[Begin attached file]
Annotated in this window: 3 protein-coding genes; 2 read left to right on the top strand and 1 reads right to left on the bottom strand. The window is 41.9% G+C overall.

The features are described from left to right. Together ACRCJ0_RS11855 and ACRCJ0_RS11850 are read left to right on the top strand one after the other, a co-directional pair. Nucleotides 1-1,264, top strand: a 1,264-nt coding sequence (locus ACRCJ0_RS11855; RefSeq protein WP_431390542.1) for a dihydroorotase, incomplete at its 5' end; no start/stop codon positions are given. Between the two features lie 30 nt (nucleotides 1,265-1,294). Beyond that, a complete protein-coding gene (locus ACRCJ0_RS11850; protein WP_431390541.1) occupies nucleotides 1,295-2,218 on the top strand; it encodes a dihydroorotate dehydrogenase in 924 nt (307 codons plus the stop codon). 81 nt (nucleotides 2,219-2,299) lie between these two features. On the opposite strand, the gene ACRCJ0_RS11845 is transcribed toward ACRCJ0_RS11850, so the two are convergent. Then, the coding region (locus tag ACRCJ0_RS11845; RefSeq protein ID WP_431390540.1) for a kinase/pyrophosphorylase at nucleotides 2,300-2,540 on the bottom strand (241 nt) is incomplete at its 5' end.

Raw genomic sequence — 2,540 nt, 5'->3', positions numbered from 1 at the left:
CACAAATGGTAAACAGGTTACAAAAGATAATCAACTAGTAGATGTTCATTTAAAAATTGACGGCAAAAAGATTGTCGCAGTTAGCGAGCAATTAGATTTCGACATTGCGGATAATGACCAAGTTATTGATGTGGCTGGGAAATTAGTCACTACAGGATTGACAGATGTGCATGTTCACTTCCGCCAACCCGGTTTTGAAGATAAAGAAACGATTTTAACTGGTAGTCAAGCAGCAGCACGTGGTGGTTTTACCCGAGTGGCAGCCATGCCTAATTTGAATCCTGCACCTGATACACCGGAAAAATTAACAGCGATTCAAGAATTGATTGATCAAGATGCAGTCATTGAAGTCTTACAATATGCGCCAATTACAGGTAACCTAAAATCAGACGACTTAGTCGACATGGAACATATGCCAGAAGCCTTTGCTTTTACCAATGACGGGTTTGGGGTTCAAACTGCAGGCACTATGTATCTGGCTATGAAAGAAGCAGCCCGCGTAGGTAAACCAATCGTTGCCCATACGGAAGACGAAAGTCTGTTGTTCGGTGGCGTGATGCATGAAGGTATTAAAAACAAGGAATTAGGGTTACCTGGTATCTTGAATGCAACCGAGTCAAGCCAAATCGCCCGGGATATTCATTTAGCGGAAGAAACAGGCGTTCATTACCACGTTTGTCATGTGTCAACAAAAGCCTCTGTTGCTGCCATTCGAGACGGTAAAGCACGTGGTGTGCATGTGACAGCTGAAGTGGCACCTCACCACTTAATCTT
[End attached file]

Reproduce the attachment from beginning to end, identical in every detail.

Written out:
Annotated in this window: 3 protein-coding genes; 2 read left to right on the top strand and 1 reads right to left on the bottom strand. The window is 41.9% G+C overall.

The features are described from left to right. Together ACRCJ0_RS11855 and ACRCJ0_RS11850 are read left to right on the top strand one after the other, a co-directional pair. Nucleotides 1-1,264, top strand: a 1,264-nt coding sequence (locus ACRCJ0_RS11855; RefSeq protein WP_431390542.1) for a dihydroorotase, incomplete at its 5' end; no start/stop codon positions are given. Between the two features lie 30 nt (nucleotides 1,265-1,294). Beyond that, a complete protein-coding gene (locus ACRCJ0_RS11850; protein WP_431390541.1) occupies nucleotides 1,295-2,218 on the top strand; it encodes a dihydroorotate dehydrogenase in 924 nt (307 codons plus the stop codon). 81 nt (nucleotides 2,219-2,299) lie between these two features. On the opposite strand, the gene ACRCJ0_RS11845 is transcribed toward ACRCJ0_RS11850, so the two are convergent. Then, the coding region (locus tag ACRCJ0_RS11845; RefSeq protein ID WP_431390540.1) for a kinase/pyrophosphorylase at nucleotides 2,300-2,540 on the bottom strand (241 nt) is incomplete at its 5' end.

Raw genomic sequence — 2,540 nt, 5'->3', positions numbered from 1 at the left:
CACAAATGGTAAACAGGTTACAAAAGATAATCAACTAGTAGATGTTCATTTAAAAATTGACGGCAAAAAGATTGTCGCAGTTAGCGAGCAATTAGATTTCGACATTGCGGATAATGACCAAGTTATTGATGTGGCTGGGAAATTAGTCACTACAGGATTGACAGATGTGCATGTTCACTTCCGCCAACCCGGTTTTGAAGATAAAGAAACGATTTTAACTGGTAGTCAAGCAGCAGCACGTGGTGGTTTTACCCGAGTGGCAGCCATGCCTAATTTGAATCCTGCACCTGATACACCGGAAAAATTAACAGCGATTCAAGAATTGATTGATCAAGATGCAGTCATTGAAGTCTTACAATATGCGCCAATTACAGGTAACCTAAAATCAGACGACTTAGTCGACATGGAACATATGCCAGAAGCCTTTGCTTTTACCAATGACGGGTTTGGGGTTCAAACTGCAGGCACTATGTATCTGGCTATGAAAGAAGCAGCCCGCGTAGGTAAACCAATCGTTGCCCATACGGAAGACGAAAGTCTGTTGTTCGGTGGCGTGATGCATGAAGGTATTAAAAACAAGGAATTAGGGTTACCTGGTATCTTGAATGCAACCGAGTCAAGCCAAATCGCCCGGGATATTCATTTAGCGGAAGAAACAGGCGTTCATTACCACGTTTGTCATGTGTCAACAAAAGCCTCTGTTGCTGCCATTCGAGACGGTAAAGCACGTGGTGTGCATGTGACAGCTGAAGTGGCACCTCACCACTTAATCTT